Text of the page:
AOC, progressive Dems attack corporate greed during health care discussion

AOC, progressive Dems attack corporate greed during health care discussion
© Greg Nash

Several progressive members of the House Democratic Caucus joined a livestreamed conversation on health care reform on Wednesday and attacked what they said was widespread greed and fraud in the pharmaceutical and health care industries.

Reps. Alexandria Ocasio-CortezAlexandria Ocasio-CortezOhio special election: A good day for Democrats Five takeaways from the Ohio special primaries Shontel Brown wins Ohio Democratic primary in show of establishment strength MORE (D-N.Y.), Pramila JayapalPramila JayapalHillicon Valley: Senators highlight security threats from China during rare public hearing | Facebook suspends accounts of NYU researchers who've criticized platform Democrats urge Amazon, Facebook to drop requests for Khan recusal 'The Squad' celebrates Biden eviction moratorium MORE (D-Wash.) and Katie Porter (D-Calif.) spoke at the event hosted by the left-leaning Center for Health and Democracy, where they and former Cigna executive Wendell Potter, now a "Medicare for All" advocate, discussed the state of the U.S. health care system.

Porter highlighted an example of the skyrocketing prices of a cancer drug despite no significant changes made to its formula or availability. 

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"Health care companies cheat patients without any sort of consequences. That's the stone-cold fact of where our healthcare system is today," Porter said. "These massive corporations are lining their pockets at the expense of Americans' health."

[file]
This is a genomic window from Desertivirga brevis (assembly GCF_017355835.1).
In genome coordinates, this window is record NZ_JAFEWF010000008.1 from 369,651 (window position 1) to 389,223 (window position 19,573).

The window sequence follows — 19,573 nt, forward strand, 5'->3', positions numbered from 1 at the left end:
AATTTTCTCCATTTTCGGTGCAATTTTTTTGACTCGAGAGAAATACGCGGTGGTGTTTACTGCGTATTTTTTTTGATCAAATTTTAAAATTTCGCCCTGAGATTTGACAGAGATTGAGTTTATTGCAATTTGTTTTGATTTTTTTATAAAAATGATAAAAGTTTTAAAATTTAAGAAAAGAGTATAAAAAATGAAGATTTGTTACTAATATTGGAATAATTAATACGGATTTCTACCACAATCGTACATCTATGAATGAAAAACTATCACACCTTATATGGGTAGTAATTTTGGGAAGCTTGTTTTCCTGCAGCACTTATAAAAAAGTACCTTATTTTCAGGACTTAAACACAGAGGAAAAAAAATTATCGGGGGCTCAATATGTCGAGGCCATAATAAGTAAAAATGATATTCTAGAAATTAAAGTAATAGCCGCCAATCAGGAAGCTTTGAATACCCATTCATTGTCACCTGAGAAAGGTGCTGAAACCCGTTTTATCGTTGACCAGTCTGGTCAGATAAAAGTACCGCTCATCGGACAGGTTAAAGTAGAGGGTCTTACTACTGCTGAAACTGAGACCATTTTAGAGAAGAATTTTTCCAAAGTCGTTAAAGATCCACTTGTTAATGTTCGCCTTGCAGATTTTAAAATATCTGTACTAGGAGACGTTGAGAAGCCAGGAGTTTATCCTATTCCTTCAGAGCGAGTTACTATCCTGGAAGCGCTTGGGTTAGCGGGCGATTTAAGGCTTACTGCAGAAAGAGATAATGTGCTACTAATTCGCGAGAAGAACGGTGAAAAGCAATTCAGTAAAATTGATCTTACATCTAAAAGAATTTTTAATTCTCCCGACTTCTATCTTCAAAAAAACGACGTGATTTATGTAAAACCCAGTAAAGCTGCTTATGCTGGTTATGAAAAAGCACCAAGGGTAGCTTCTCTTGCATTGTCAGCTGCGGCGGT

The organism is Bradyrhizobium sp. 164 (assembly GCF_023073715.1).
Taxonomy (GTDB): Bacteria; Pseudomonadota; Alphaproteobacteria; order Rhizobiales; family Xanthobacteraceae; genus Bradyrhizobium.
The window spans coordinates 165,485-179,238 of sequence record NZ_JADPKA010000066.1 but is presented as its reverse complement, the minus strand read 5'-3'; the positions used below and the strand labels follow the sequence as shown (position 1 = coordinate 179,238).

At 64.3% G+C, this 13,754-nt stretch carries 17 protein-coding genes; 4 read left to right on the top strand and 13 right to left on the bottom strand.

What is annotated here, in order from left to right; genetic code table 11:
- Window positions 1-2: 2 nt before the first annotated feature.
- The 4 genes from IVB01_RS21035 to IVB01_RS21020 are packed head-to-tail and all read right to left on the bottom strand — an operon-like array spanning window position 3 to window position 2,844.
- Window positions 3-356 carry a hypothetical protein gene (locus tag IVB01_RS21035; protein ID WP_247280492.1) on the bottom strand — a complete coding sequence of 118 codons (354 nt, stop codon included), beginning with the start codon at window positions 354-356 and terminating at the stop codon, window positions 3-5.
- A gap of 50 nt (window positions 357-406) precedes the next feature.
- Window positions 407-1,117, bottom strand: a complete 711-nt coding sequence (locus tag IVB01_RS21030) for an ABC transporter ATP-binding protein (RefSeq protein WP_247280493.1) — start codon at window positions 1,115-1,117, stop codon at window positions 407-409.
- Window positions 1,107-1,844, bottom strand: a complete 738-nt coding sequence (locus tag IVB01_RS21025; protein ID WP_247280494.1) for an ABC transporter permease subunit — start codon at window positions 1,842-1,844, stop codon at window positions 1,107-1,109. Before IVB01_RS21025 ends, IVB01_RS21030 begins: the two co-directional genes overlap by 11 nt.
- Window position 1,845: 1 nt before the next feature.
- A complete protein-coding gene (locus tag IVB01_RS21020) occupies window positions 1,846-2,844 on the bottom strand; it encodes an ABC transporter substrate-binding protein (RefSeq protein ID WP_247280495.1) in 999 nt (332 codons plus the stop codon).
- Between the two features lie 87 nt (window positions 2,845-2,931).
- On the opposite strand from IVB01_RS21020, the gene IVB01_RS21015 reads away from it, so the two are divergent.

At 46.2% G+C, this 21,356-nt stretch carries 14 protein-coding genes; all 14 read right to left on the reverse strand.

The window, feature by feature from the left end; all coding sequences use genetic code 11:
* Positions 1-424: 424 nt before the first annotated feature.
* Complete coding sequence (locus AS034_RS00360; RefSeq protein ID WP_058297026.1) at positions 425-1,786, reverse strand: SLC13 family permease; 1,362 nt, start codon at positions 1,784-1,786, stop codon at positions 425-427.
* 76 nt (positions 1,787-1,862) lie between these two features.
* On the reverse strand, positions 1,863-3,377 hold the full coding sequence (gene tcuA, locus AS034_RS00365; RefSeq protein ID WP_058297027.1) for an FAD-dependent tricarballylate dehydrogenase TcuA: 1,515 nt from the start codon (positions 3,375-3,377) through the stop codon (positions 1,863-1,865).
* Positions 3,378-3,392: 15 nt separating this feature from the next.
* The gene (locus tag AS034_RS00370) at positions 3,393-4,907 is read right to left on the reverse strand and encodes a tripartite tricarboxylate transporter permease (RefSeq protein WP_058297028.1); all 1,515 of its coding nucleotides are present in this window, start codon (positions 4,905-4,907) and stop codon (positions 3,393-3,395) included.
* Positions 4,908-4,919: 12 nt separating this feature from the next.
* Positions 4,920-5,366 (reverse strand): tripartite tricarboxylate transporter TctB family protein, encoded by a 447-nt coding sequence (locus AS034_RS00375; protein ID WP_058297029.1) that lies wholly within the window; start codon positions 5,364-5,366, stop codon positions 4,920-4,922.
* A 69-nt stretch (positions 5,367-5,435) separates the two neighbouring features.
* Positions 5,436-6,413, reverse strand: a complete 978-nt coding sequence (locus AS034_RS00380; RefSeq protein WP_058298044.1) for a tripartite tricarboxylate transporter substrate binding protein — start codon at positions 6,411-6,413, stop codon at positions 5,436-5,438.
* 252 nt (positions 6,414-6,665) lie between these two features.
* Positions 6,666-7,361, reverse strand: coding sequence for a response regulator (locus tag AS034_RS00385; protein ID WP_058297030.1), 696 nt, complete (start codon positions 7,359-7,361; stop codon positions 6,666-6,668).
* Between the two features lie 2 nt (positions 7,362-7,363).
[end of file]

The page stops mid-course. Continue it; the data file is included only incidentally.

"Year after year, more and more Americans, even Republicans, are increasing in their support for a Medicare for All system and guaranteeing health care as a human right in the United States," Ocasio-Cortez added.

The host and lawmakers also touched on potential resistance from the health insurance industry to a plan floated by President-elect Joe BidenJoe BidenBiden nominates Mark Brzezinski to be U.S. ambassador to Poland 10 dead after overloaded van crashes in south Texas Majority of New York state Assembly support beginning process to impeach Cuomo: AP MORE to add a publicly funded insurance option, a move seen as a compromise with single-payer health care advocates.

Potter told The Hill earlier this week that the conversation's purpose was to help organize grassroots support behind the reforms that progressives hope to accomplish in the health care sector under a Biden administration.

“At a time when millions of Americans are dying or going bankrupt because of a broken, profit-driven scheme that enriches corporations, it’s vital and urgent that we transform our healthcare system,” she said.

“During this pandemic, when a countless number of Americans have lost their jobs and health insurance, insurance companies like the ones I worked for are posting record profits, and they’ll be using that windfall to try to stop any progress next year,” Potter continued. “This conversation, with some of the most forward-thinking leaders on health care in our nation, will begin building the grassroots support we need to beat back these forces.”